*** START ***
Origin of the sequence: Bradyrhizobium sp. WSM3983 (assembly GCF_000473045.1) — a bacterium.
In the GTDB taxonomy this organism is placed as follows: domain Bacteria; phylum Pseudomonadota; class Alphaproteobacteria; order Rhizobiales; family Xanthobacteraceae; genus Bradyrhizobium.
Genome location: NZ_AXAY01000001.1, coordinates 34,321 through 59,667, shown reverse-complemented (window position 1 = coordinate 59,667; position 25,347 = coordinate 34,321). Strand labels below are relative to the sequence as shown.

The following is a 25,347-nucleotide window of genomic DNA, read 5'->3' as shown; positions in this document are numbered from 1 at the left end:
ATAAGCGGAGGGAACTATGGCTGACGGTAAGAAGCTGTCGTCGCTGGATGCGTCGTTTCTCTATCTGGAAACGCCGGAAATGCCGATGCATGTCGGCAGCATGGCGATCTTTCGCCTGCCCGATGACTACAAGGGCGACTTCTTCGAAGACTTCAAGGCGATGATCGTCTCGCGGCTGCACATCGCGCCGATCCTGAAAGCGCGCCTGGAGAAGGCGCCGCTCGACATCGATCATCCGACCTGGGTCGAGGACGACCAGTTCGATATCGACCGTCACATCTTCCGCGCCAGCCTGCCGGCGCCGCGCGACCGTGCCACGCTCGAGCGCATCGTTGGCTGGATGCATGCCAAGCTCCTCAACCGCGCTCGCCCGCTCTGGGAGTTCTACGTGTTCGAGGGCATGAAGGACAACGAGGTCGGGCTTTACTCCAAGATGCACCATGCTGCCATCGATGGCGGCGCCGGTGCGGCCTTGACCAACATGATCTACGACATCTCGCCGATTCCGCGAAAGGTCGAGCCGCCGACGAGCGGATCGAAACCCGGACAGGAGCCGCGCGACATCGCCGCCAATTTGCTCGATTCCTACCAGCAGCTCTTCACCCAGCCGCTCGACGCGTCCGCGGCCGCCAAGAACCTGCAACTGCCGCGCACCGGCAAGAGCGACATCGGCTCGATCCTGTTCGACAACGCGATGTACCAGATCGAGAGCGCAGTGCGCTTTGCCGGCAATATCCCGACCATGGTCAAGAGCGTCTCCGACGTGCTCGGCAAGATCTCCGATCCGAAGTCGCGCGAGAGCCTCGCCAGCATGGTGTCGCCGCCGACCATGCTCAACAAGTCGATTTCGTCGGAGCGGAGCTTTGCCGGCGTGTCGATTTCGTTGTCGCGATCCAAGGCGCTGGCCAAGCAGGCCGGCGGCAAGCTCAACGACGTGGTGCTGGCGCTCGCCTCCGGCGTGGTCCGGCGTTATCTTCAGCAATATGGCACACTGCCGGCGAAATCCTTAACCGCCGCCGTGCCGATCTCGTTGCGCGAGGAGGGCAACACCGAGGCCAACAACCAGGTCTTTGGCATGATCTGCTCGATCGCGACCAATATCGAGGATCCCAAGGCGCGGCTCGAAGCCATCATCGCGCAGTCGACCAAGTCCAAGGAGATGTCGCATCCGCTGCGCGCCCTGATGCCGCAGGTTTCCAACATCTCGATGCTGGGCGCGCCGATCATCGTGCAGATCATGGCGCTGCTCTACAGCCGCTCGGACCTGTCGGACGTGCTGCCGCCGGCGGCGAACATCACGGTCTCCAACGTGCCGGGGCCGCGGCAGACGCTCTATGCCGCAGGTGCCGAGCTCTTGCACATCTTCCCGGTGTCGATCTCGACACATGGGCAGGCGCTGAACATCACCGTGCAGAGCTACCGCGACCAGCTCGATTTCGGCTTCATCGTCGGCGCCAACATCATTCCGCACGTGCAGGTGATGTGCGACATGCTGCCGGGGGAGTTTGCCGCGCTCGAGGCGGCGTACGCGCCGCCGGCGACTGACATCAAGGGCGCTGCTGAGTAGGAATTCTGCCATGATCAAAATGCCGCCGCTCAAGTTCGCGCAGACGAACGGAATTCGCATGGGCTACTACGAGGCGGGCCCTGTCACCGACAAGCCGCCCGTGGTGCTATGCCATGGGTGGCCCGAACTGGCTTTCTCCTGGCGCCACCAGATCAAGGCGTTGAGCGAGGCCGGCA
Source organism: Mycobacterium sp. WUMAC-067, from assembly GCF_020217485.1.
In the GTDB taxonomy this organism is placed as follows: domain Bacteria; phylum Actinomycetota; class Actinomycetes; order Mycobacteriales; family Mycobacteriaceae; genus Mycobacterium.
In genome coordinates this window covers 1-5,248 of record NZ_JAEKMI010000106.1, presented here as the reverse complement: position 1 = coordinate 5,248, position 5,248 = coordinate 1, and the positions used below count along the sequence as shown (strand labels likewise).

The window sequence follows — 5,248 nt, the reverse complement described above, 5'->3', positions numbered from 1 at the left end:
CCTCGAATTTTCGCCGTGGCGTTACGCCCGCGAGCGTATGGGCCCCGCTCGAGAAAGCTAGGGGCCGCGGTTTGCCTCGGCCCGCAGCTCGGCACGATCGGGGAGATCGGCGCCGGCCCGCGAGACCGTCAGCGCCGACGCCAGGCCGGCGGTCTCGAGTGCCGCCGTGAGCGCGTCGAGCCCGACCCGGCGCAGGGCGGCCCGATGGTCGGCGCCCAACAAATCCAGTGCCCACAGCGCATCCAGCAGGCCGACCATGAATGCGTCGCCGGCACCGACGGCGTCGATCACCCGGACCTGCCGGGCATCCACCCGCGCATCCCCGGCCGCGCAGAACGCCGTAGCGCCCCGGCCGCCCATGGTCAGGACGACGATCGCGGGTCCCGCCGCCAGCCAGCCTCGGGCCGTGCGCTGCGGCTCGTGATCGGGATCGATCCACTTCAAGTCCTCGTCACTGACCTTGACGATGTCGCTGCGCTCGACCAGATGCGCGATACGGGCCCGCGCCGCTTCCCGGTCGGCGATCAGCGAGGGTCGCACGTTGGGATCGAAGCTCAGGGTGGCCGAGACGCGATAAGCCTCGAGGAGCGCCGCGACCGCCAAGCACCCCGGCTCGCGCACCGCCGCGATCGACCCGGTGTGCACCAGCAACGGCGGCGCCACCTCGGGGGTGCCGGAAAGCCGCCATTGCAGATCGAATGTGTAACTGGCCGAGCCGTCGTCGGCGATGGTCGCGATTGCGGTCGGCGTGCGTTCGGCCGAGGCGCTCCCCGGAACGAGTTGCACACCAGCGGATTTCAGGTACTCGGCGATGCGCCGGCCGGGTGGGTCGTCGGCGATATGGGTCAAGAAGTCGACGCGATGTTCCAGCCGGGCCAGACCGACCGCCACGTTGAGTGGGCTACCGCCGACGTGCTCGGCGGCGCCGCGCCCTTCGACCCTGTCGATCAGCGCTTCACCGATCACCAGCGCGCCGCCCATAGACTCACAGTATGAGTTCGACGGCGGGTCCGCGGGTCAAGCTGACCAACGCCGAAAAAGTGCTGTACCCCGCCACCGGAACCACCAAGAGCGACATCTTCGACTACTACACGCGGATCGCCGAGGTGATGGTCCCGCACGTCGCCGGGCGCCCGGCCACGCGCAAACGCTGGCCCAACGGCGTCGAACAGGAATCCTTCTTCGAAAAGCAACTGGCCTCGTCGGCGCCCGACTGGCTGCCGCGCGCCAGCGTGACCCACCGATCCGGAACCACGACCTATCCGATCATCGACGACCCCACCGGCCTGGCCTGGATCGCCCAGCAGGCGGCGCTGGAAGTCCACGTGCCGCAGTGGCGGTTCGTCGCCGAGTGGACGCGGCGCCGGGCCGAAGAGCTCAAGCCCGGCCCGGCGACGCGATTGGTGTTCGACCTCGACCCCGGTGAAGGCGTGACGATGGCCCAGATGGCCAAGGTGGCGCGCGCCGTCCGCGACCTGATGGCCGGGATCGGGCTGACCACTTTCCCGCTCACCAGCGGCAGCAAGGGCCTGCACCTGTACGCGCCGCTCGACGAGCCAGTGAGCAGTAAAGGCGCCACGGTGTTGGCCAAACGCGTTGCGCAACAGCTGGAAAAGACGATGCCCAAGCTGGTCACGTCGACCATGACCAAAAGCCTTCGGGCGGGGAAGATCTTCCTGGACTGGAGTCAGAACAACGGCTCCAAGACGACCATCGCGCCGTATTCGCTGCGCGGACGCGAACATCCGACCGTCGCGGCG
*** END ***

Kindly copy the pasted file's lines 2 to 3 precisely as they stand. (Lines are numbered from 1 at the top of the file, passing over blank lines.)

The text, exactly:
In the GTDB taxonomy this organism is placed as follows: domain Bacteria; phylum Pseudomonadota; class Alphaproteobacteria; order Rhizobiales; family Xanthobacteraceae; genus Bradyrhizobium.
Genome location: NZ_AXAY01000001.1, coordinates 34,321 through 59,667, shown reverse-complemented (window position 1 = coordinate 59,667; position 25,347 = coordinate 34,321). Strand labels below are relative to the sequence as shown.